Jackson, Windom receive highway fundingST. PAUL — The Minnesota Department of Employment and Economic Development (DEED) announced Friday that Windom and Jackson will both be receiving needed grants for area highway improvement projects, according to an email from District 22B Rep. Rod Hamilton.
By: Daily Globe, Worthington Daily Globe
ST. PAUL — The Minnesota Department of Employment and Economic Development (DEED) announced Friday that Windom and Jackson will both be receiving needed grants for area highway improvement projects, according to an email from District 22B Rep. Rod Hamilton.
According to a press release issued by DEED, Hamilton said, 14 highway improvement and infrastructure projects in Minnesota were approved for $25.5 million in funding under the Transportation Economic Development (TED) Program.
TED, now in its second year, is part of a joint effort by the Minnesota DEED and the Minnesota Department of Transportation (MnDOT) to improve transportation infrastructure, create jobs and encourage economic development in the state.
Communities that apply for TED funding must document job growth or retention and the ability to complete the projects, including showing they have additional sources of funding and can meet environmental requirements and other planning standards.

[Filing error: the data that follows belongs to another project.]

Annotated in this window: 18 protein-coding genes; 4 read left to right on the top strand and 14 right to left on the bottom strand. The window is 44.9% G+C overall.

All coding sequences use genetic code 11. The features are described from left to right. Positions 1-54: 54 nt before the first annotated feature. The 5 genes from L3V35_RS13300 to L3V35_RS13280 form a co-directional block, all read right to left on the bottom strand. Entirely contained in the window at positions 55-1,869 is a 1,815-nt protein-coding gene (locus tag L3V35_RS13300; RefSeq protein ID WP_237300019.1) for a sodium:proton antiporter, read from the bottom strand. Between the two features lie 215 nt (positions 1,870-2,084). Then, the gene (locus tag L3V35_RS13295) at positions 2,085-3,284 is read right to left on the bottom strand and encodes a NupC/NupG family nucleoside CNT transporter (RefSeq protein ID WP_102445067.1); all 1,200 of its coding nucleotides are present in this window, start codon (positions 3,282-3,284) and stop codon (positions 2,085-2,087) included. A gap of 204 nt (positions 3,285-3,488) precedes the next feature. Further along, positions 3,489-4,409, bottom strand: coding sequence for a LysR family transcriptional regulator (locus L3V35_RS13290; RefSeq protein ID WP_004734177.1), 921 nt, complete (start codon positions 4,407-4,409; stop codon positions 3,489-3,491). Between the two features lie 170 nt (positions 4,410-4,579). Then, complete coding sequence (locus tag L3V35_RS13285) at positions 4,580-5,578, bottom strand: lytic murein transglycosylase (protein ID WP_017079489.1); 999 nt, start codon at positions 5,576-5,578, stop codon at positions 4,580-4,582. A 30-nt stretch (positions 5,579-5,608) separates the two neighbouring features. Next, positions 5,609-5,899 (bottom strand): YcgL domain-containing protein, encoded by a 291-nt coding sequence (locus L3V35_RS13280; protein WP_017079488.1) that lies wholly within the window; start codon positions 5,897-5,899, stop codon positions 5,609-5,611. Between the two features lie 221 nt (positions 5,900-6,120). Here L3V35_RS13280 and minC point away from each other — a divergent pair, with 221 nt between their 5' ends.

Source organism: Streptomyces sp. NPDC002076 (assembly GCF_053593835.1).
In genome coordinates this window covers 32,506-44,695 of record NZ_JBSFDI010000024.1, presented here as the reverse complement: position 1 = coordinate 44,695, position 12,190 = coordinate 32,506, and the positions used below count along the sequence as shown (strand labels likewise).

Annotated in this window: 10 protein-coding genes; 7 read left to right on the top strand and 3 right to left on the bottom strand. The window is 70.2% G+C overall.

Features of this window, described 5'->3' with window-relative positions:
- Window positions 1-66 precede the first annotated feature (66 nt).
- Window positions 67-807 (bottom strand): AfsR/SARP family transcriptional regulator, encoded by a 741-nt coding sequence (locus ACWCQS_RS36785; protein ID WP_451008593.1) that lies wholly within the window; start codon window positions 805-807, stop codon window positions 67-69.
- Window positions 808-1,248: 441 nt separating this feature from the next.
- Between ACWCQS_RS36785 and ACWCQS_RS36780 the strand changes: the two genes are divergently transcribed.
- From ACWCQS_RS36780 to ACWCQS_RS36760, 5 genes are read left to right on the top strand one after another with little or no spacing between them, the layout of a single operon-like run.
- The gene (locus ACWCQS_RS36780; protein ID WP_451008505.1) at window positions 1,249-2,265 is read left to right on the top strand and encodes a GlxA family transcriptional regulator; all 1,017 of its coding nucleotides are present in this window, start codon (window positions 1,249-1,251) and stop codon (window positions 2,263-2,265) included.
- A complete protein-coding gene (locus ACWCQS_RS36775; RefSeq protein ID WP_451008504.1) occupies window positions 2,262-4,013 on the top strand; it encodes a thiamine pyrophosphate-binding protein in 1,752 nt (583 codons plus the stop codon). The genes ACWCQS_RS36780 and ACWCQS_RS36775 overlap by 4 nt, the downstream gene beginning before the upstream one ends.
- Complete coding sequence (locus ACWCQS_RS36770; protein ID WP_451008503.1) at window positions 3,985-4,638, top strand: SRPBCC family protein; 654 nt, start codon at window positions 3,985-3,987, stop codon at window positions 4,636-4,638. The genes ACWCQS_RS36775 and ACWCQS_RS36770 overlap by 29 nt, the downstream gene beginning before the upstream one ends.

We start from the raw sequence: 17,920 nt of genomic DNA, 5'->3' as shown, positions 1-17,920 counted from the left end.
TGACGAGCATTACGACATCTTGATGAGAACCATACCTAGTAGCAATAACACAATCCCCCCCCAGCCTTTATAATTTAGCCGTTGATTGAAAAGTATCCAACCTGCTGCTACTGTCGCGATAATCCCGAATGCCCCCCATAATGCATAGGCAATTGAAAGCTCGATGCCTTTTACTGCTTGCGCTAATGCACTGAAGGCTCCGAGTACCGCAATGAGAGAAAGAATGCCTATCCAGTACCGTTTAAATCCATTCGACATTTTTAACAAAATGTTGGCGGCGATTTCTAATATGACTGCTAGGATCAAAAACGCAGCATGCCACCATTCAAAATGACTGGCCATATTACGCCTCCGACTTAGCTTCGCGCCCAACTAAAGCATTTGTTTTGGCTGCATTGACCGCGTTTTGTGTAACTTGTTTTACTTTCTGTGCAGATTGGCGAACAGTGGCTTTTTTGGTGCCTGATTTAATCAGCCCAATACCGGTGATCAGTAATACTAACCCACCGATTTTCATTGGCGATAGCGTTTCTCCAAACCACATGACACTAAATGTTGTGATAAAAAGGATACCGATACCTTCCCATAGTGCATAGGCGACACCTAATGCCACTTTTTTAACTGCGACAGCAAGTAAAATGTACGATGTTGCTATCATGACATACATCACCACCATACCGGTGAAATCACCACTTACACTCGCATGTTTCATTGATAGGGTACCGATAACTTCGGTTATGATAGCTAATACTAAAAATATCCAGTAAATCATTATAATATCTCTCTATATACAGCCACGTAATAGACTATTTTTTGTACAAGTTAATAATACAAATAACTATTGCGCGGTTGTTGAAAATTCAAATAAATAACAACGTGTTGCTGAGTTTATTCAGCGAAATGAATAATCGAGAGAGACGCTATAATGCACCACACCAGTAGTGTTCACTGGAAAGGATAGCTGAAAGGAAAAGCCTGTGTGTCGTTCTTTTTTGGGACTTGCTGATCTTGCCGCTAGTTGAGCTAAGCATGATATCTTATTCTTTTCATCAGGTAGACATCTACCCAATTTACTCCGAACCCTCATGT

MnDOT provided $20 million for this year’s grants, with DEED covering the remaining funding, primarily through bonding approved by the 2012 Legislature.
Hamilton explained that the city of Windom received $1.1 million in funding, which will be used for improvements on U.S. 71 and an access road for the first phase of the North Windom Industrial Park. The project will allow Toro and General Sheet Metal Works, a Toro supplier, to retain more than 700 jobs and add another 70 jobs over the next five years.
The city of Jackson, Hamilton added, will get $1.8 million. A diamond interchange is proposed at Interstate 90 and Jackson County 34 in an area that is expected to experience significant industrial and retail development, he said. The project is tentatively approved, but a re-scoping of the project involving the city, MnDOT and Federal Highway Administration may result in a lower project award.
An additional 400 to 600 people are expected to be employed in the area by 2020, Hamilton said.